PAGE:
The following is a guest post by Sophia Guido, an intern with the Digital Resources Division of the Law Library of Congress. She is a graduate of the Master of Information Program at Rutgers University.
When I first thought about the topic of space law, I remembered a scene from Ridley Scott’s The Martian, in which Mark Watney describes himself as a space pirate. In the scene, Watney explains how he believes laws apply to him on Mars. He states that there is an international law that prohibits the claiming of anything outside of the Earth. He also concludes that maritime law would apply if you are not in any country’s specified territory, characterizing Mars as “international waters.” While the part about maritime law is not necessarily true, it turns out there actually is an international law that discusses territorial claims in outer space.
This international treaty is officially called the Treaty on Principles Governing the Activities of States in the Exploration and Use of Outer Space, including the Moon and Other Celestial Bodies (October 10, 1967, 18 pt. 3 UST 2410), but it is more commonly known as the Outer Space Treaty of 1967. Article 2 of this treaty states that no nation can make a territorial claim to any celestial bodies. This treaty, which forms the foundation for international space law over the course of 17 articles, has impacted current and future space exploration.
The need for outer space law began in the late 1950s with the start of the “space race” between the United States and the Soviet Union during the International Geophysical Year (1957-1958). At that time, many nations were worried about nuclear weapons and the potential for outer space to become exploited for military advantage. In 1958 and 1959, two international committees, The Committee on Space Research (COSPAR) and The United Nations Committee on the Peaceful Uses of Outer Space (COPUOS), were formed to promote international cooperation in scientific research and encourage the peaceful use of outer space. Between 1959 and 1962, proposals by western nations were made to the United Nations (UN) to ban states from orbiting and stationing weapons of mass destruction in outer space.
On September 22, 1960, President Eisenhower proposed that the principles of the Antarctic Treaty of 1959 be applied to outer space and the celestial bodies. As a result, there are many overlaps between the two treaties. When comparing the two environments, there are many similarities, namely each being located in a remote, extreme environment with potentially valuable resources, and each with many countries interested in doing scientific exploration and making territorial claims.
The 1963 Limited Nuclear Test Ban Treaty prohibited all nuclear weapons tests or detonations under water, in the atmosphere, or in outer space. The United States proposed another treaty in 1965 and 1966that eventually became the Outer Space Treaty. The treaty was opened for signature in the United States, the United Kingdom, and the Soviet Union on January 27, 1967, and entered into force on October 10, 1967.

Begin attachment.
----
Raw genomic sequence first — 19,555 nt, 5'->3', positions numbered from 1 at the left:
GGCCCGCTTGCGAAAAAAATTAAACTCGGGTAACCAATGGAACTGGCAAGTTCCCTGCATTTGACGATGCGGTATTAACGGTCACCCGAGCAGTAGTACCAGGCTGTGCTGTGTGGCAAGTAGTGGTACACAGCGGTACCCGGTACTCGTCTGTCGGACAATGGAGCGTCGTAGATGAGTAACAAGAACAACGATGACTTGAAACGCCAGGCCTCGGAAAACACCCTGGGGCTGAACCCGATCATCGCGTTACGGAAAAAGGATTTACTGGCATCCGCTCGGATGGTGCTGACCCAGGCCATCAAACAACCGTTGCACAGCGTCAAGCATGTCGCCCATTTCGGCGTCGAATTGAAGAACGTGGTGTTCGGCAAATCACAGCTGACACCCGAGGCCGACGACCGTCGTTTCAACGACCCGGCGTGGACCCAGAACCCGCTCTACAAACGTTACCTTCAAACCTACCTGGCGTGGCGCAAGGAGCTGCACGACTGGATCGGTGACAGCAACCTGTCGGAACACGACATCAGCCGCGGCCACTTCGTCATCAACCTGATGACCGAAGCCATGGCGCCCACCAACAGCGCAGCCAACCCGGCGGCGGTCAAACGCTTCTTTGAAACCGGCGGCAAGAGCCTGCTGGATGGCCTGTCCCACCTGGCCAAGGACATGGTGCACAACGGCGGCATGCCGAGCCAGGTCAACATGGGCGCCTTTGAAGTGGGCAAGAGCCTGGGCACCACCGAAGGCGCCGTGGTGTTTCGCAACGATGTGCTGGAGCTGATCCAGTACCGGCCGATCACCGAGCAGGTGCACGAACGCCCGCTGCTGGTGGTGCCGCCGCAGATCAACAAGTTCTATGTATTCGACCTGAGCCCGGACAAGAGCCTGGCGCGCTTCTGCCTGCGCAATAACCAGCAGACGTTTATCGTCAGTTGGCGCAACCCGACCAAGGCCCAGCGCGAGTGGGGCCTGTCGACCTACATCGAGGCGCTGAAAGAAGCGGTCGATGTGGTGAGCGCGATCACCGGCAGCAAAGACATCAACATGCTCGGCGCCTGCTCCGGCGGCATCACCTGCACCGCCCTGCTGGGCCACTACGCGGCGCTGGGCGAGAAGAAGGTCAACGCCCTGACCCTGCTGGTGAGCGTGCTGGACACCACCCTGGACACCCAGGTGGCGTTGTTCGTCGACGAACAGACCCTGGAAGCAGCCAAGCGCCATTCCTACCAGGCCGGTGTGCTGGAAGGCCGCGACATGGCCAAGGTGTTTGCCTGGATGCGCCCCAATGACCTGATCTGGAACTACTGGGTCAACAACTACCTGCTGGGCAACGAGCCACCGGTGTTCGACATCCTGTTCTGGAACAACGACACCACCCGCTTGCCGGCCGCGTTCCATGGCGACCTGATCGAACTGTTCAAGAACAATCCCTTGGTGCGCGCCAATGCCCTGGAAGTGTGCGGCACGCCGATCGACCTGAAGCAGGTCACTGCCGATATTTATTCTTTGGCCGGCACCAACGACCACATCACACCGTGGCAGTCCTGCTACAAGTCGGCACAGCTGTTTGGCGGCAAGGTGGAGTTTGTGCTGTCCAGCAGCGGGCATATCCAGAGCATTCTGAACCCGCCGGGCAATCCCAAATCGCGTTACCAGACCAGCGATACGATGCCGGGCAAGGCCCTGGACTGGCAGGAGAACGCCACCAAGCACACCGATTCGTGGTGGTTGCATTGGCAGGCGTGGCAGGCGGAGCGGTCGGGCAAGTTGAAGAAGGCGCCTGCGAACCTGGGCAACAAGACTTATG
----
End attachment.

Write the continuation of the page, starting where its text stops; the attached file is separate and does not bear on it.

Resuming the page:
After successfully reaching a consensus on the Antarctic Treaty in 1959, countries were eager to apply these already agreed-upon terms to outer space. The result: many articles in both treaties are very similar to each other. For example, during the Antarctic Treaty discussions, many countries wanted to claim part of the continent as their own based on whose citizens discovered a particular area first, but there were many overlaps of land claimed by multiple nations. So, it was decided that no country could claim sovereignty over any part of Antarctica. By putting this article within the outer space treaty, no country can claim ownership over any celestial body in outer space. As more countries develop the technology to send people or objects into space, this idea is more relevant than ever.
One of the main principles of the Outer Space Treaty is that the exploration and use of outer space and the celestial bodies within it should be carried out for the benefit of all countries, regardless of whether it is for scientific or economic purposes, and only for peaceful purposes. Outer space can be freely explored by all states. However, no country can make any territorial claim to any part of outer space or any celestial body, and every country is responsible for any national space activities carried out by their government or non-government entities and will be liable for any damage caused by their citizens. No country is allowed to place any nuclear weapons or any weapons of mass destruction in any part of outer space.
Since the Antarctic Treaty and the Outer Space Treaty were both created during the Cold War and with the emergence of nuclear weapons being a particular concern, both treaties added an article about banning these kinds of weapons in relative areas. Scientific research is also a major part of both treaties, and people are still learning new information about each environment. Conducting research peacefully and sharing information between countries was seen as promoting international cooperation.